Many of Iran’s Minorities ‘Celebrated’ the New Year in Prison

Many of Iran's Minorities 'Celebrated' the New Year in Prison

Many of Iran's Minorities 'Celebrated' the New Year in Prison

by Navid  Felker

The Persian year of 1397 corresponds to 2018-2019 in the Gregorian calendar. Its final month was eventful for Baha’i prisoners in Iran. On a positive note, seventeen prisoners were released on the anniversary of the Islamic Revolution, February 11th. However, trials, indictments, arrests and searches of their homes continued to plague Baha’i citizens throughout Iran.

For instance, on March 11th, it was reported that security agents in Tehran arrested two Baha’i brothers — Hamid Nasseri and Saeed Nasseri. Hamid was arrested on the street in front of his business, and when Saeed went to the Evin detention center to inquire about his brother, he was also arrested. Saeed’s wife, Afsaneh Emami (Nasseri), had been arrested 40 days previously but was released on bail at the end of the year. Saeed and Hamid Nasseri remain in detention.

Ghazaleh Bagheri Tari, a Baha’i from Tehran, was sentenced to five years in prison for the crime of “activities against national security because of membership in the Baha’i administration” in February of this year. She was arrested by agents of the Ministry of Intelligence in September 2017 during a religious gathering at her home, and released on bail three weeks later.

Another Baha’i, Kaviz Nouzdahi, was sentenced in February. A source stated, “The court hearing for Kaviz Nouzdahi was held in late December 2018 in Branch 4 of the Islamic Revolutionary Court in Mashhad, presided over by Judge Mansouri.” The charges were “cooperating with hostile foreign governments” and “membership in an anti-regime organization.” The defendant’s attorney was not allowed to be present in court or review the case file, even though Article 48 of the New Penal Code states that in the preliminary investigation phase, crimes against domestic or international security as well as organized crime, the parties must select their attorney or attorneys from among those approved by the head of the judicial branch. Nouzdahi was acquitted of the charge of cooperation with foreign governments, but was convicted sentenced to four years in prison on the charge of membership in an anti-regime organization — the Baha’i administration.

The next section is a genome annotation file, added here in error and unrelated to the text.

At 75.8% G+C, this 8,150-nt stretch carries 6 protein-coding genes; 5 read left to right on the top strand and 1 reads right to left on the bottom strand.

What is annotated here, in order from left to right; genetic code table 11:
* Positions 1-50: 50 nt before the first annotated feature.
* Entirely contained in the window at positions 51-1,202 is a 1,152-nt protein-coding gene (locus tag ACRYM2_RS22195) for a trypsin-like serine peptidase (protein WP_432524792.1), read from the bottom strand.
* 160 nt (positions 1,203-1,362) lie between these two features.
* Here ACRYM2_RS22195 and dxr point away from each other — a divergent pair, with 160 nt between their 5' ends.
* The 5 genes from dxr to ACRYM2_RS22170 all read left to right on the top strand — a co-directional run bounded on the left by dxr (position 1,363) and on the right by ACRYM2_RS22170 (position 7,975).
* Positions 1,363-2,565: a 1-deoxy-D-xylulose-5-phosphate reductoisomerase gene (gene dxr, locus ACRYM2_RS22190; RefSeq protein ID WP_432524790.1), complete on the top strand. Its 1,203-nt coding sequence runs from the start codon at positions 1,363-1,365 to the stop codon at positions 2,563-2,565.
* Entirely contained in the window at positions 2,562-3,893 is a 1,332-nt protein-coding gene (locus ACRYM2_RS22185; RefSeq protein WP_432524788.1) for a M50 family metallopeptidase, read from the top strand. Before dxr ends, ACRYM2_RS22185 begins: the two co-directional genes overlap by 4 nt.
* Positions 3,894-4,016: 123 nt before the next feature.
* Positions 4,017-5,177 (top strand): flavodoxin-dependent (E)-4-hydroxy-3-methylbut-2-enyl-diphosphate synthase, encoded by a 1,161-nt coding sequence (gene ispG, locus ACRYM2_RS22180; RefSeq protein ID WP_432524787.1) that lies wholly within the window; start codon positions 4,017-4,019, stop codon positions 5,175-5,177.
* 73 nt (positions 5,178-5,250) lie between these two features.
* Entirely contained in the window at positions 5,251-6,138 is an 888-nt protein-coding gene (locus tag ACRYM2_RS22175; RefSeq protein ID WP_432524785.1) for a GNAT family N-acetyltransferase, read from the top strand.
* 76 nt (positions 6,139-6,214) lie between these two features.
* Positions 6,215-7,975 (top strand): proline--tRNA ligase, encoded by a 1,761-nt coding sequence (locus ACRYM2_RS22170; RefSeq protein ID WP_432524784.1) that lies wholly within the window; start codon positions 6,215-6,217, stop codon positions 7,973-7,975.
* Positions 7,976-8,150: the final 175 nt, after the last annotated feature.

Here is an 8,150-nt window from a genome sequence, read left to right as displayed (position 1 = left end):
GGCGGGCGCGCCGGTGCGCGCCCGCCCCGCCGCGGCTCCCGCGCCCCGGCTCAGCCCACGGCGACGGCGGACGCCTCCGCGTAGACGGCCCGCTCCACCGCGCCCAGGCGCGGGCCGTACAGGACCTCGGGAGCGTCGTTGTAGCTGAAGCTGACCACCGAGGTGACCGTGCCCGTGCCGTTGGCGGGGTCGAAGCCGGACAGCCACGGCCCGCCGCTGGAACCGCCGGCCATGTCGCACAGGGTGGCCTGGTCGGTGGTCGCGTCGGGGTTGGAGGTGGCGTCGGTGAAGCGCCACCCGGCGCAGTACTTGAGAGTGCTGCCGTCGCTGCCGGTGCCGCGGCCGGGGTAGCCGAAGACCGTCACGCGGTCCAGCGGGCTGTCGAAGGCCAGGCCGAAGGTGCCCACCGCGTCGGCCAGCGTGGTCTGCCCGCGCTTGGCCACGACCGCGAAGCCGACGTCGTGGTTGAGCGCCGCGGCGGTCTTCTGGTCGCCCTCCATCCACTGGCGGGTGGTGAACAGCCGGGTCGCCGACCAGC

Similarly, Neda Mokhtari was also sentenced to four years in prison by the Revolutionary Court of Mashhad for the crime of “teaching the Baha’i Faith.”

In Evin prison, four instructors of the Baha’i Institute of Higher Education (BIHE) are serving sentences for teaching youth who were deprived of a university education. Hassan Momtaz, Peyman Kooshkbaghi, and Negin Ghedamian, each received five year sentences, and Azita Rafizadeh will be spending four years in prison. Currently they are all being held in Evin prison.

There are also four prisoners being held in Rajai Shahr prison in Karaj. Isfahan is holding the highest number of Baha’i prisoners, thirteen in total.

A total of twenty-two Baha’i citizens ‘celebrated’ the Persian New Year in Iranian prisons. They were sentenced by Iranian courts to a total of 105 years of imprisonment. The verdicts against these Baha’is were issued based on articles 498, 499 and 500 of the Islamic Penal Code. Essentially, each of these articles relates to punishment for the practice of the Baha’i Faith.